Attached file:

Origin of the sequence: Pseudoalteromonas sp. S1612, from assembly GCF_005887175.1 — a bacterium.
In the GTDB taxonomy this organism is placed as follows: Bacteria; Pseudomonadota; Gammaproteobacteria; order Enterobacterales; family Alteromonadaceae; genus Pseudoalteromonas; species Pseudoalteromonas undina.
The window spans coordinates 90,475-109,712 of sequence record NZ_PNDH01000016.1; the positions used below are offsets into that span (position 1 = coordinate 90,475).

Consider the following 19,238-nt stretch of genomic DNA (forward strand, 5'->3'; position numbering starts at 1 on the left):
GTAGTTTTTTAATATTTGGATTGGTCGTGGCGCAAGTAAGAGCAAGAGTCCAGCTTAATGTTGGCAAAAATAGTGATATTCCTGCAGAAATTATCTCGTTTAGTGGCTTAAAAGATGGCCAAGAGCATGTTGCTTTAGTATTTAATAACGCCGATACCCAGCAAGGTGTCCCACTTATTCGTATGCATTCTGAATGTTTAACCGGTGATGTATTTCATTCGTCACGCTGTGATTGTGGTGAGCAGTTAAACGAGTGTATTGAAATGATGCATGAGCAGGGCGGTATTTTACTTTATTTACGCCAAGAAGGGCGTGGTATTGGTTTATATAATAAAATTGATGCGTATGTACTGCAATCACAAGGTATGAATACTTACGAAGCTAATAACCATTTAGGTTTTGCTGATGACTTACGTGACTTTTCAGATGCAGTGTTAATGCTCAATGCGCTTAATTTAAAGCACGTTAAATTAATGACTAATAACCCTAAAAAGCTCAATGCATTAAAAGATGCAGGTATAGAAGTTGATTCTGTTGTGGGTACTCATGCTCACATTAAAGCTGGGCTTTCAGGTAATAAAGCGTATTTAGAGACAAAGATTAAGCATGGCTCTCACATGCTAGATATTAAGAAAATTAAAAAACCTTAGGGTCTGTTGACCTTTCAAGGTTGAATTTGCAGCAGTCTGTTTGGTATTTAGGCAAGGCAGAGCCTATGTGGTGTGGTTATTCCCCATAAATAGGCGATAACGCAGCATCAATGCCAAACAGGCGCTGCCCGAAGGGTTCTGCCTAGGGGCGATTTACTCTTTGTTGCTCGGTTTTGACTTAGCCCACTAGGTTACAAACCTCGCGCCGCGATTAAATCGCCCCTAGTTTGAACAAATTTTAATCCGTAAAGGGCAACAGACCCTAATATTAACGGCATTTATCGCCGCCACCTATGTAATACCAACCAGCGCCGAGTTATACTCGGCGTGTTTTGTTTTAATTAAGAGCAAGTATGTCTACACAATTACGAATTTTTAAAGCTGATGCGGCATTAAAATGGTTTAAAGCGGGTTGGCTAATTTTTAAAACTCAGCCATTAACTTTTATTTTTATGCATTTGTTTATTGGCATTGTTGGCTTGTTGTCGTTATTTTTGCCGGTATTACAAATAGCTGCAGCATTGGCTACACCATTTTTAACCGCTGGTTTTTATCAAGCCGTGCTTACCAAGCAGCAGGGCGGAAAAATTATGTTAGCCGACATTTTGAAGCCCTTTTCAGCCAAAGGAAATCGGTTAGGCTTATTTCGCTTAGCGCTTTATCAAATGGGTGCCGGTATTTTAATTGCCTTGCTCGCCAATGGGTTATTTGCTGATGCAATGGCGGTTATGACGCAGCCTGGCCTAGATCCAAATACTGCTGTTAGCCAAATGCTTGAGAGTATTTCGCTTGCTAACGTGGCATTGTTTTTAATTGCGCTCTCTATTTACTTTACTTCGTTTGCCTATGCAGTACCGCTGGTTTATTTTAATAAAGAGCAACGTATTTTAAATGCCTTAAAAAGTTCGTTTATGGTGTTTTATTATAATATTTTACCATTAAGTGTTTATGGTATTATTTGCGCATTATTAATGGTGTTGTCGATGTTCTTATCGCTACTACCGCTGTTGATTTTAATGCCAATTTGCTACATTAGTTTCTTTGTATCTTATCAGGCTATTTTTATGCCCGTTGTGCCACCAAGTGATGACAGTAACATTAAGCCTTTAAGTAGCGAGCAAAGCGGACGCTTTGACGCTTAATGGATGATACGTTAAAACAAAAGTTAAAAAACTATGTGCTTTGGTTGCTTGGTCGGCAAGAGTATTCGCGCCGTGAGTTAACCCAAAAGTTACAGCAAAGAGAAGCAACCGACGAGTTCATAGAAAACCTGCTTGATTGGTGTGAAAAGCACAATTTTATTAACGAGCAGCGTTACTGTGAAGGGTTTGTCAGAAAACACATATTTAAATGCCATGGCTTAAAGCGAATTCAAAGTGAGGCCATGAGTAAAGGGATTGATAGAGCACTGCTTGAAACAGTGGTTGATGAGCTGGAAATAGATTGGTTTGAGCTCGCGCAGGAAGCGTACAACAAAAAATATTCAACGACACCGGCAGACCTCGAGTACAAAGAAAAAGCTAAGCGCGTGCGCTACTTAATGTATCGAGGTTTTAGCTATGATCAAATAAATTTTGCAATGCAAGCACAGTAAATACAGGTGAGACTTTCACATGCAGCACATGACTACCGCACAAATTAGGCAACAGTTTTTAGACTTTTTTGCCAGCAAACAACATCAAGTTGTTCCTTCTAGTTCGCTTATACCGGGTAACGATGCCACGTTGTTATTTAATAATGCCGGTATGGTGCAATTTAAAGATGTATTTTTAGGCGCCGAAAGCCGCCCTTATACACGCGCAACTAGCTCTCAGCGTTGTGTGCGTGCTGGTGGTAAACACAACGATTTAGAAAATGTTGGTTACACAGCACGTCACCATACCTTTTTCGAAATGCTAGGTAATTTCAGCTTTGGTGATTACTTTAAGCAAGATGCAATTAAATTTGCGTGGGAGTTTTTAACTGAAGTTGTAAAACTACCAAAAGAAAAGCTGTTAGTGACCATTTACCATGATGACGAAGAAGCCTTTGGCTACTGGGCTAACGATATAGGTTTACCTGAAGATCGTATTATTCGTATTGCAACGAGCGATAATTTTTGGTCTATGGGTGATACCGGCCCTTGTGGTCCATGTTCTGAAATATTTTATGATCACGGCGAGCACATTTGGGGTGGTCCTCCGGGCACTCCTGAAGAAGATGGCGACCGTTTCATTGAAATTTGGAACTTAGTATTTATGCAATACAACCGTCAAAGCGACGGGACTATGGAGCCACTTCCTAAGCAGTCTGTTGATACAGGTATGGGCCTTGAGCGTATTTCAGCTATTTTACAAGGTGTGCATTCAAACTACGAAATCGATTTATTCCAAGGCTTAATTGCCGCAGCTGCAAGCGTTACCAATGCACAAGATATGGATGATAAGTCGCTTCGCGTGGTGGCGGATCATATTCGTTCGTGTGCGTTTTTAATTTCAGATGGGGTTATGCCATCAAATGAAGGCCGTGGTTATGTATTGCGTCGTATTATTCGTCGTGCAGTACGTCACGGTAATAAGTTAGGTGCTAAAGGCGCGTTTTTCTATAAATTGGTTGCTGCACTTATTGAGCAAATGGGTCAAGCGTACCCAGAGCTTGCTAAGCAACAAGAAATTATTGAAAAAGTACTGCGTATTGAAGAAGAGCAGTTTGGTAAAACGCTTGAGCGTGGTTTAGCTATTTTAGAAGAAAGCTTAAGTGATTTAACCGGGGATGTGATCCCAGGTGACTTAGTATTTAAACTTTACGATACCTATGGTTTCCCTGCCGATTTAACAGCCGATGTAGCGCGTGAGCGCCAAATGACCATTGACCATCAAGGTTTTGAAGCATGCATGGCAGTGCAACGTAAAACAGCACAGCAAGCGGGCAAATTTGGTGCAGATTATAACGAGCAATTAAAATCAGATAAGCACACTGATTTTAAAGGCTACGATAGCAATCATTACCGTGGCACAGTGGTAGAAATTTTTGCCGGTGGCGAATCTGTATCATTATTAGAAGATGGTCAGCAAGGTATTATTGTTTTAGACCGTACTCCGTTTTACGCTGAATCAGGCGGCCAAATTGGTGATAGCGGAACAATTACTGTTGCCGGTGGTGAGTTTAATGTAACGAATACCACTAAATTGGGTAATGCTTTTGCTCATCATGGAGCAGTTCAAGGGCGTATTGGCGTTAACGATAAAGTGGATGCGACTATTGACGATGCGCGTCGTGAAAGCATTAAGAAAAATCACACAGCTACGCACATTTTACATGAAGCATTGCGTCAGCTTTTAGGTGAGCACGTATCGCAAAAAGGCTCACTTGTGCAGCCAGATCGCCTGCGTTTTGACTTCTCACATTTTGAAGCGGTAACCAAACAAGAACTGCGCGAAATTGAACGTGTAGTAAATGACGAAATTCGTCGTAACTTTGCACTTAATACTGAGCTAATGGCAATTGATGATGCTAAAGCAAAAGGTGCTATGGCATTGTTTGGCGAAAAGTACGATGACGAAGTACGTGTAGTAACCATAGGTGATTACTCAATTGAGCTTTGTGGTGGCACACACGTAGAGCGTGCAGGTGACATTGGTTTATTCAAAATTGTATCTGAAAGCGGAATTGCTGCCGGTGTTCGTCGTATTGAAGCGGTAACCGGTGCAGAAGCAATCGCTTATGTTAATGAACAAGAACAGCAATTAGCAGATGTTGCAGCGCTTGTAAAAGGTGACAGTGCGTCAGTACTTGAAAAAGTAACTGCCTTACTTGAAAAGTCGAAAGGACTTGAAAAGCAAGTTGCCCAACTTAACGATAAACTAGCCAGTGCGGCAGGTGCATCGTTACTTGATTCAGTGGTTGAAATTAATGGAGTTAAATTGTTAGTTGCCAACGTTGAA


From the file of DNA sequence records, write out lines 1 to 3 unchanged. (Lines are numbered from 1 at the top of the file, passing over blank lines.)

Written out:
Origin of the sequence: Pseudoalteromonas sp. S1612, from assembly GCF_005887175.1 — a bacterium.
In the GTDB taxonomy this organism is placed as follows: Bacteria; Pseudomonadota; Gammaproteobacteria; order Enterobacterales; family Alteromonadaceae; genus Pseudoalteromonas; species Pseudoalteromonas undina.
The window spans coordinates 90,475-109,712 of sequence record NZ_PNDH01000016.1; the positions used below are offsets into that span (position 1 = coordinate 90,475).